“And it doesn’t like you cooperating with federal agents?”

 

            “Did you meet any of the agents I dealt with before you?” I asked, thinking of Agent Smith.

 

            “Fair point,” she conceded. “What about sleeping with them then? No problems there?”

 

            “He’s seen you,” I said.

 

            “Oh your voice is a he now is it?”

 

            “Well I’d hate to think that sort of talk might come from a lady,” I told her, which elicited another of those tinkling bell laughs. I sort of thought I could spend an appreciable amount of my time making her laugh like that before I’d get bored with it.

 

            “How would you go about finding him?” she asked after she stopped laughing.

 

            “Find his priors, and then I would go look in the places where he’s had priors.”

 

            “We did that,” she said. “He’s got aggravated assault in Texas, weapons charge in Georgia.”

 

            “Have you got his file open in front of you?” I asked.

 

            “Well it’s on the computer, but yeah.”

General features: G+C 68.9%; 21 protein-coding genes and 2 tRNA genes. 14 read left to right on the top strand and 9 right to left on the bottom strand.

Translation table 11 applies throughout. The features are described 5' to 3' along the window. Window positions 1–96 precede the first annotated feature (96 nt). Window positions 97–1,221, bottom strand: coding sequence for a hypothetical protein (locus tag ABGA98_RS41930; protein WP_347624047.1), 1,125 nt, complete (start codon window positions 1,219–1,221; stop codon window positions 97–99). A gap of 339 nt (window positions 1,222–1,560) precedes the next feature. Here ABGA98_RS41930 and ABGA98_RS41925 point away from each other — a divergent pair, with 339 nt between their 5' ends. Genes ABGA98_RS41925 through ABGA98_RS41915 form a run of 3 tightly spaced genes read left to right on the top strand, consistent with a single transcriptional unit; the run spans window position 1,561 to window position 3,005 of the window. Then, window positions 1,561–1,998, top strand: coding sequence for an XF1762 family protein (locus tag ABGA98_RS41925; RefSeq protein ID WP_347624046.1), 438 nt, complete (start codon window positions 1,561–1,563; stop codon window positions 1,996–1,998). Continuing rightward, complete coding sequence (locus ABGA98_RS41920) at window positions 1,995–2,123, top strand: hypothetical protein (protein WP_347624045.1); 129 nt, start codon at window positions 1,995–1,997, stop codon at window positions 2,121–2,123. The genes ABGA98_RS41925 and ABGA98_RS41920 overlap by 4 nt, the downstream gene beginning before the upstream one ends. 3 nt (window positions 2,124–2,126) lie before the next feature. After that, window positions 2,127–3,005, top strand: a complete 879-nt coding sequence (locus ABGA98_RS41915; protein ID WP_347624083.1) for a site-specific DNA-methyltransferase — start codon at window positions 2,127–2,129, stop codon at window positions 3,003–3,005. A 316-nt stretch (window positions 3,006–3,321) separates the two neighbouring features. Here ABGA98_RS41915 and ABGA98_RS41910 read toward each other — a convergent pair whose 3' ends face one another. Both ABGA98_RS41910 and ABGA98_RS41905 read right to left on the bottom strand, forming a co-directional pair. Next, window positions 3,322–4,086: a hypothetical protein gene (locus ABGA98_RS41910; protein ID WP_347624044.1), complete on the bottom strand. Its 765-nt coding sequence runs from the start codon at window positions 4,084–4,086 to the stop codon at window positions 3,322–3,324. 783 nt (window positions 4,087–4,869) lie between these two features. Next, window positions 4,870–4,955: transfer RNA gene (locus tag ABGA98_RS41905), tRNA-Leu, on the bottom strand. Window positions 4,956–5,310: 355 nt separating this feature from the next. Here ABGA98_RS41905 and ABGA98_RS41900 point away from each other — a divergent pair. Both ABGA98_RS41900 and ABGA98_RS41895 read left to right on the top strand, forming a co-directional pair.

“Could I have a copy?”

 

            “That would be very naughty,” she suggested. “I would get in trouble.”

 

            “What is there under sexual crimes.”

 

            “Besides Jill Piper?” she asked.

 

            “Yeah.”

 

            “Well, there isn’t anything in here,” she said. “Hang on.”

 

            “It wouldn’t be obvious, otherwise they would have slapped him with something on top of something long ago,” I suggested. “What about a youth record?”

 

            “Those are sealed.” She said.

 

            “Yeah, but was he ever a patient of a state sponsored shrink?” I asked.

 

            “Sealed Jack,” she said, “shat means I can’t get at them without way more court orders than we can get right now.”

 

            “What about relatives?” I asked.

 

            “That’s sealed up too,” she sounded surprised. “They’re only admitting an aunt, deceased, and her daughter, which I assume would be his cousin. She’d be about seventeen now I think.”